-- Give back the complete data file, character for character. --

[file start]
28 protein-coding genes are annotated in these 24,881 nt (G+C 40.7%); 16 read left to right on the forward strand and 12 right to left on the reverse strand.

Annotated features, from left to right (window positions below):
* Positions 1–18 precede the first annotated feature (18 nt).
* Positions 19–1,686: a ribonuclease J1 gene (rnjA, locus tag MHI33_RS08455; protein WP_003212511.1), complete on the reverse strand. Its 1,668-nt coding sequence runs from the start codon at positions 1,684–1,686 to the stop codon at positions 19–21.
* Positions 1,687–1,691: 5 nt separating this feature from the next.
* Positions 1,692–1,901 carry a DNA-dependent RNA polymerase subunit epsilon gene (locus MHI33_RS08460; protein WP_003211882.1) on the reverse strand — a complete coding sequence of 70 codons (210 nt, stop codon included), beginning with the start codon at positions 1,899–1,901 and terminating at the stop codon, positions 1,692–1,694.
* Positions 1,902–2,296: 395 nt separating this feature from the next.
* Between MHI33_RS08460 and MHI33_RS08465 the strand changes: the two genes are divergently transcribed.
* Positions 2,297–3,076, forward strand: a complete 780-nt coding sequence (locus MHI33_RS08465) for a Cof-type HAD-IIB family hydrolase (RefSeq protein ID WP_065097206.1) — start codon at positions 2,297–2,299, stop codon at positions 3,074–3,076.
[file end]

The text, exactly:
28 protein-coding genes are annotated in these 24,881 nt (G+C 40.7%); 16 read left to right on the forward strand and 12 right to left on the reverse strand.

Annotated features, from left to right (window positions below):
* Positions 1–18 precede the first annotated feature (18 nt).
* Positions 19–1,686: a ribonuclease J1 gene (rnjA, locus tag MHI33_RS08455; protein WP_003212511.1), complete on the reverse strand. Its 1,668-nt coding sequence runs from the start codon at positions 1,684–1,686 to the stop codon at positions 19–21.
* Positions 1,687–1,691: 5 nt separating this feature from the next.
* Positions 1,692–1,901 carry a DNA-dependent RNA polymerase subunit epsilon gene (locus MHI33_RS08460; protein WP_003211882.1) on the reverse strand — a complete coding sequence of 70 codons (210 nt, stop codon included), beginning with the start codon at positions 1,899–1,901 and terminating at the stop codon, positions 1,692–1,694.
* Positions 1,902–2,296: 395 nt separating this feature from the next.
* Between MHI33_RS08460 and MHI33_RS08465 the strand changes: the two genes are divergently transcribed.
* Positions 2,297–3,076, forward strand: a complete 780-nt coding sequence (locus MHI33_RS08465) for a Cof-type HAD-IIB family hydrolase (RefSeq protein ID WP_065097206.1) — start codon at positions 2,297–2,299, stop codon at positions 3,074–3,076.